SURPRISE BOX From Mataré Gymnasium - Germany
Romanian team’s taskis to discover the stories ofMatare’s surprise box We foundout thenext ones
1. So we thought it must be something related to Mataré. School named Mataré!
The Municipal Mataré-Gymnasium in Meerbusch-Büderich was founded in 1968 and celebrated a few years ago his 40-year anniversary
This school hasover 1,000 students of which 640 in the secondary level (grades 5 through 9) and 370 in secondary education (grades 10 - 12). Approx. 85 teachers guarantee a reliable education
Since 1973, the High School Mataréhas been an open full-day school for grades 5 to 8. Since 1986 the school has had German-English bilingual classes
They offer: • a combination of upper secondary school education with sound future-oriented focus • their students and their parents a contemporary care services for class 5 to 8 • individual promotion with learning difficulties as naturally as a special support for students with special talents
And: • All-day activities for grades 5 to 8; • English in Bilingual branch from year 5; • Remedial instruction in the core subjects for students with performance issues; • Gifted education for students with special performance profiles; • Two-language learning for more linguistically gifted children; • Vocational Preparation of Class 7 in; • Introduction to the use of new media from class 5; • Social involvement in the project, "students helping students"; • Strengthening science in middle school through working groups and focal points in the compulsory offer; • School teams in golf, hockey and tennis
We were curious to find out who gave the name of the school, who was then Mataré. So …
Ewald Wilhelm Hubert Mataré (February 25, 1887 in Burtscheid, Aachen – March 28, 1965 in Büderich today Meerbusch) was a German painter and sculptor, who dealt with, among other things, the figures of men and animals in a stylized form.
Doors of the south portal of Cologne Cathedral look • Doors of the Church of Peace in Hiroshima • Altar design in St. Andreas Church in Düsseldorf • The entire interior of St. Rochus Church in Düsseldorf • The phoenix - North Rhine-Westphalia Parliament building look • The pigeon fountain in front of Cologne Cathedral • Entrance gate and windows of the Kunstakademie Düsseldorf • Portal of St. Lambertus Basilica in Düsseldorf look • Façade as well as Portal and Balcony at the Essen Minster Schatzhaus • Façade of Haus Atlantis in Bremen look • Soldier Memorial in Cleves Mataré's most famous works include:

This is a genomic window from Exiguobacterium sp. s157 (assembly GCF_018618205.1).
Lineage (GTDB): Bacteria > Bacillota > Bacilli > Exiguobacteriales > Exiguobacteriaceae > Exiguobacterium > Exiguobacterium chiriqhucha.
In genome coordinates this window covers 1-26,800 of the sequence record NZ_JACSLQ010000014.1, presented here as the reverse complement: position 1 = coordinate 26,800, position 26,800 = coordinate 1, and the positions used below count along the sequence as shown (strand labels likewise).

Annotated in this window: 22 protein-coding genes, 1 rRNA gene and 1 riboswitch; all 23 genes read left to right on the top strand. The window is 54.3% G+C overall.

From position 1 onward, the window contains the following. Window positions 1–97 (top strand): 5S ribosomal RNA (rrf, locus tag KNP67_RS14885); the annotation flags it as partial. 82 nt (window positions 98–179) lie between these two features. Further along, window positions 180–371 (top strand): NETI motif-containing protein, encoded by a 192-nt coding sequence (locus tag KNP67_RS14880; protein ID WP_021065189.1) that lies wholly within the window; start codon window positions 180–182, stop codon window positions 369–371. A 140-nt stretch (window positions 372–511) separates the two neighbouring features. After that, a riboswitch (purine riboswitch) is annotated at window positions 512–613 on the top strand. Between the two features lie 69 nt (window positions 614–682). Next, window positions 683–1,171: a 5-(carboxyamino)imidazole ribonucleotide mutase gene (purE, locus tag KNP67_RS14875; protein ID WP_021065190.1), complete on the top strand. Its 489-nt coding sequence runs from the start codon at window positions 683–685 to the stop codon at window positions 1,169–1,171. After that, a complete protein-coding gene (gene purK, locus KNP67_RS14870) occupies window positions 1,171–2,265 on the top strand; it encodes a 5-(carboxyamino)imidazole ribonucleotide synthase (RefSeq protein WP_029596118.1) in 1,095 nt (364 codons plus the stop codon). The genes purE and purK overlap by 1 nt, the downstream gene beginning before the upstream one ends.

Matare's work varies from the pleasing simplicity of his animal forms in which he explores shape and line, to the profound spirituality of his religious works. Even those not religiously inclined cannot fail to be deeply moved by many of these works. In them, he expresses what is best in the human spirit.
Awards • 1952 Mataré awarded the Thorn Prikker price of Krefeld. • 1953 Grand Art Prize of North Rhine Westphalia. • 1955 Mataré awarded the Golden Medal of the Triennale in Milan. • 1957 awarded the Stefan Locher Medal of the City of Cologne. • 1958 The highlight of the work is honored Mataré with the grand cross of the FRG.
It is remarkable that an artist of such power is not better known internationally. BUT …
His nephew Herbert Franz Mataré (born 1912) is a German physicist and co-inventor of the "European transistor" 1948. Mataré developed crystal rectifiers from silicon and germanium at the Telefunken laboratories in Berlin and Silesia.
It was interesting to know something about the school and about the artist Mataré.
2. sand + shelles sea
As we can see, Germany has the direct exit to the Baltic Sea and the North Sea.